2015 Business Outlook: Technology
Editor's Note: Senior housing and services providers will enter 2015 with many unanswered questions regarding their future. A new Republican majority in the U.S. Senate, an expanded Republican majority in the U.S. House of Representatives and the presence of Republican governors in more states will bring new perspectives to the political landscape. Controversial presidential executive orders related to immigration reform await resolution, and threatened governmental action could overturn some or all of the Affordable Care Act and the health insurance it provides to certain seniors and others. New payment models and regulations under consideration could alter the business climate for years to come. In this multi-part series, Long-Term Living takes a look at some of the top issues that those who serve older adults will face in the new year. This is part six. See the entire series here, or see the digital edition of the December 2014 issue for the print version of these and related articles.
The Office of the National Coordinator for Health Information Technology’s Nov. 13 publication of “Health IT Enabled Quality Improvement: A Vision to Achieve Better Health and Health Care” and the Nov. 19 Centers for Medicare & Medicaid Services announcement of the creation of a new Office of Enterprise Data and Analytics to improve data collection and dissemination are two of the latest indicators of the federal government’s increasing emphasis on technology in the delivery of healthcare, including care provided for older adults.
Among some providers of housing and care for seniors, however, use of some forms of technology—electronic health records (EHRs) and mobile devices—is low, at 17 percent, relative to use among acute-care providers, according to a 2013 National Center for Health Statistics (NCHS) data brief based on the 2010 National Survey of Residential Care Facilities (use was 28 percent among home health and hospice agencies in 2007, according to the NCHS). One major reason is that the federal Health Information and Technology for Economic and Clinical Health Act did not offer most nursing homes, assisted living and other long-term care providers the same incentives (or penalties) as were established for hospitals and physician practices to encourage adoption of the technology. But that doesn’t mean that use of the technology is any less important in settings in which older adults live and receive care, says Majd Alwan, PhD, senior vice president of technology for LeadingAge and executive director of its Center for Aging Services Technologies.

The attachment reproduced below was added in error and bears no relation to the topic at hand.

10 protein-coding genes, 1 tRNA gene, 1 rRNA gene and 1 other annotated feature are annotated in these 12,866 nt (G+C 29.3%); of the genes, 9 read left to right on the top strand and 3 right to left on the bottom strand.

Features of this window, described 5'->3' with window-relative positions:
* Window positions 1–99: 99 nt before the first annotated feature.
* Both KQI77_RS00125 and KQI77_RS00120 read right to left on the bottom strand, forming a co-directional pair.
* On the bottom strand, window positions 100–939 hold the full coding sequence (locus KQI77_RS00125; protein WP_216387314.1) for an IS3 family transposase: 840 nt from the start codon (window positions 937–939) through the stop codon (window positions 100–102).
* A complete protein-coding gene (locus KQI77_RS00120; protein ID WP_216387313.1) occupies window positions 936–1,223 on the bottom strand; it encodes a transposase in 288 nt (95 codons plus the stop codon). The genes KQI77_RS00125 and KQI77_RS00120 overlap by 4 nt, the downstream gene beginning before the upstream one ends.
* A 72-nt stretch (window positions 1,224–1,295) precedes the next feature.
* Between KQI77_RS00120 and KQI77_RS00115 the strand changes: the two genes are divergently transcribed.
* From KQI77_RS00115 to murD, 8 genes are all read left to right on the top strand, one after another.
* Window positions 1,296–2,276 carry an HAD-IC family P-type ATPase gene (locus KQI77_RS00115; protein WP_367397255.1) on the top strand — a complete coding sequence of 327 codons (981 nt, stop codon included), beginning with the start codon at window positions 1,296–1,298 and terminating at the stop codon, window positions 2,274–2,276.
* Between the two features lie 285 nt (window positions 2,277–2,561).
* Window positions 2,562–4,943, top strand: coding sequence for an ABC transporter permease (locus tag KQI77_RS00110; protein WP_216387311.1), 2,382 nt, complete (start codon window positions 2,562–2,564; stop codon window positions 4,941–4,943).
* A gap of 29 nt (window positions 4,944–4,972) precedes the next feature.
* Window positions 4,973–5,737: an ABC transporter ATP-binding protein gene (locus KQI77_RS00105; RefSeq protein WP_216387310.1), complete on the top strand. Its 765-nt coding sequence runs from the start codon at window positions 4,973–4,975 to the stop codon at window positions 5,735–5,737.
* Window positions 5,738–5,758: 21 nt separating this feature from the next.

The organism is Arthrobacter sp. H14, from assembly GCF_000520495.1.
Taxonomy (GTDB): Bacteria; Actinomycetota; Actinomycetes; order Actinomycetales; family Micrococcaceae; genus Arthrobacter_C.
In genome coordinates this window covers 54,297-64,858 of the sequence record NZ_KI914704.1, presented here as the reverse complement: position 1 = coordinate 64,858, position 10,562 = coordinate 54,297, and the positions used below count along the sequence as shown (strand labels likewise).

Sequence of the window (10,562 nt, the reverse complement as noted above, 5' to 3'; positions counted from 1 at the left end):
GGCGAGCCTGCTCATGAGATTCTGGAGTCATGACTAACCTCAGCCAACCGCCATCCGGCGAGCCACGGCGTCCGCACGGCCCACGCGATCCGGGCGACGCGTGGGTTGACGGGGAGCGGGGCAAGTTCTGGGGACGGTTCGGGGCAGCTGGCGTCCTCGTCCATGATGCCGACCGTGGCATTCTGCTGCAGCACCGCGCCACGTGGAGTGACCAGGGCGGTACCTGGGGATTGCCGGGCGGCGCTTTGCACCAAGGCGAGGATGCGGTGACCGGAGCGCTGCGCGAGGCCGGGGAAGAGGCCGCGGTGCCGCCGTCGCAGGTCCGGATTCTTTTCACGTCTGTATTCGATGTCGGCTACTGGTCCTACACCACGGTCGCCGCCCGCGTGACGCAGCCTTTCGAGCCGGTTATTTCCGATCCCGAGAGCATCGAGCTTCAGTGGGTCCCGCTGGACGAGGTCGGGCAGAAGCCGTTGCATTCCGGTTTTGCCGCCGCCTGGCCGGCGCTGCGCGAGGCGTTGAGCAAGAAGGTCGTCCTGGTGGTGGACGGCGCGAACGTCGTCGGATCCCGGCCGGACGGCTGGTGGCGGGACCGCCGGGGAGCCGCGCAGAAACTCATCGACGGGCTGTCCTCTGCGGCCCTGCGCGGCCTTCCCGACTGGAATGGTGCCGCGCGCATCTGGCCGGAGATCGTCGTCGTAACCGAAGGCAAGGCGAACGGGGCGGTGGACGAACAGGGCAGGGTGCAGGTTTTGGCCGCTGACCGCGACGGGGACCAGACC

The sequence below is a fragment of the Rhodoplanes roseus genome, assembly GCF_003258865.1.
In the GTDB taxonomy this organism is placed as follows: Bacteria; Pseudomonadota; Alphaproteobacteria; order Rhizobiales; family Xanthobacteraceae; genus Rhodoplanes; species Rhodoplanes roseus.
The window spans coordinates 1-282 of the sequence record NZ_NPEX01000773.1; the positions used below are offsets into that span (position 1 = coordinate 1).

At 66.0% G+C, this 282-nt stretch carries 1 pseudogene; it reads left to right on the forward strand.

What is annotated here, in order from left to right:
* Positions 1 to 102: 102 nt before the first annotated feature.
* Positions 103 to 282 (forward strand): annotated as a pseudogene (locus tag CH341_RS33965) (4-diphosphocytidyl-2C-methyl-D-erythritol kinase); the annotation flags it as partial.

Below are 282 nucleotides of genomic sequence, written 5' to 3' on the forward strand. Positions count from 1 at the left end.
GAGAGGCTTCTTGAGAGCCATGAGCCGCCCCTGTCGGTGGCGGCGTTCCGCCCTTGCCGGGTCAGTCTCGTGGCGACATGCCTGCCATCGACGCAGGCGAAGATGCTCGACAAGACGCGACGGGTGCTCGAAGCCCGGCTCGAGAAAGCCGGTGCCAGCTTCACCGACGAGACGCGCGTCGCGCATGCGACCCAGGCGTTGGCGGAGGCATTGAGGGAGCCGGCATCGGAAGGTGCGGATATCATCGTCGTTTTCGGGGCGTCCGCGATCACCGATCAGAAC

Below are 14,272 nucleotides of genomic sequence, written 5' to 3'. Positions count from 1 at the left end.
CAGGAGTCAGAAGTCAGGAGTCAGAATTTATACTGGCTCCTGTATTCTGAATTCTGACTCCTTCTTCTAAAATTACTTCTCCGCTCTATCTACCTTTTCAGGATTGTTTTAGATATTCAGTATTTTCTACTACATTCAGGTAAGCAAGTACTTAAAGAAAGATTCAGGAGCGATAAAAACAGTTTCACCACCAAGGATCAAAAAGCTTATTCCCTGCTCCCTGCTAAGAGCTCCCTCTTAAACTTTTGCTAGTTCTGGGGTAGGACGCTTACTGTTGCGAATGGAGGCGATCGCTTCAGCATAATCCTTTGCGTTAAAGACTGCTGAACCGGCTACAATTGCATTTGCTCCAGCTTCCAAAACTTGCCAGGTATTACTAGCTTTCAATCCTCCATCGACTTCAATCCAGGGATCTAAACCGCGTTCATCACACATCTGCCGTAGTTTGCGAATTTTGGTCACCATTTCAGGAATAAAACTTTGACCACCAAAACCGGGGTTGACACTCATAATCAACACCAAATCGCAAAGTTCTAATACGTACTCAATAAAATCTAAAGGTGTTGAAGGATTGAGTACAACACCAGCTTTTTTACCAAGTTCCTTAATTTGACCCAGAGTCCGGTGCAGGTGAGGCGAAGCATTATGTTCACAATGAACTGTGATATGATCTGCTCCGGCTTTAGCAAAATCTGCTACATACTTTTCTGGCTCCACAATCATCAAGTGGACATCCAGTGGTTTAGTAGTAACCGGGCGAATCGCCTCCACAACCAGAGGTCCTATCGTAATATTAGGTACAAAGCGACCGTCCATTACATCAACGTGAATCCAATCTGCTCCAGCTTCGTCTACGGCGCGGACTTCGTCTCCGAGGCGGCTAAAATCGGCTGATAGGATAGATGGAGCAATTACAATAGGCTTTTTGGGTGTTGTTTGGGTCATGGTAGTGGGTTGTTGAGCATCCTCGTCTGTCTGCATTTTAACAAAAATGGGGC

“I see the EHR as a foundational block that all long-term and post-acute care providers should have, and it should be [a] clearinghouse for all pertinent information about their residential clients or patients,” says Alwan, a member of Long-Term Living's editorial advisory board.
Beyond mere possession and use of such systems, he adds, interoperability and health information exchange remain top goals, especially as healthcare increasingly focuses on quality reporting and care coordination across the continuum and moves from a fee-for-service model to a value-based model.
In addition to EHRs, Alwan says, technology-related trends in the industry include tools that enable prevention rather than treatment, clinical decision support systems that help guide clinicians at the point of care, telehealth and remote vision monitoring to assist in the management of chronic conditions and facilitate aging in place, and technology that enables patients/residents to be more active in managing their own health. Increasingly, such technology is available in wireless and mobile offerings, he notes, and EHRs come equipped with interfaces for tablet computers and smartphones. “That trend is going to continue strongly,” Alwan says. The end result, he adds, will be “more connected providers, more connected professional caregivers and, hopefully, more connected patients or care recipients.”
On top of the broad benefits realized by providers, technology can enable connectedness between residents and their loved ones as well as the delivery of more person-centered care, offering the potential for increased independence and dignity among those receiving care, says Maribeth Bersani, senior vice president for public policy and interim CEO of the Assisted Living Federation of America.
Bersani, a former executive director of an assisted living community, for instance, recalls that, formerly, cognitively impaired residents might have to wear bulky devices on their wrists that caused a door to lock or an alarm to sound if they attempted to leave the community. “Now, you can put a GPS mechanism in somebody’s shoe, or you can have wireless technology that alarms doors and secures perimeters,” she says, “so somebody doesn’t even know that they are wearing the device, or it looks like a watch, so somebody wouldn’t feel like they are wearing some undignified mechanical contraption.”
Also in this series:
Topics: Articles , Executive Leadership , Technology & IT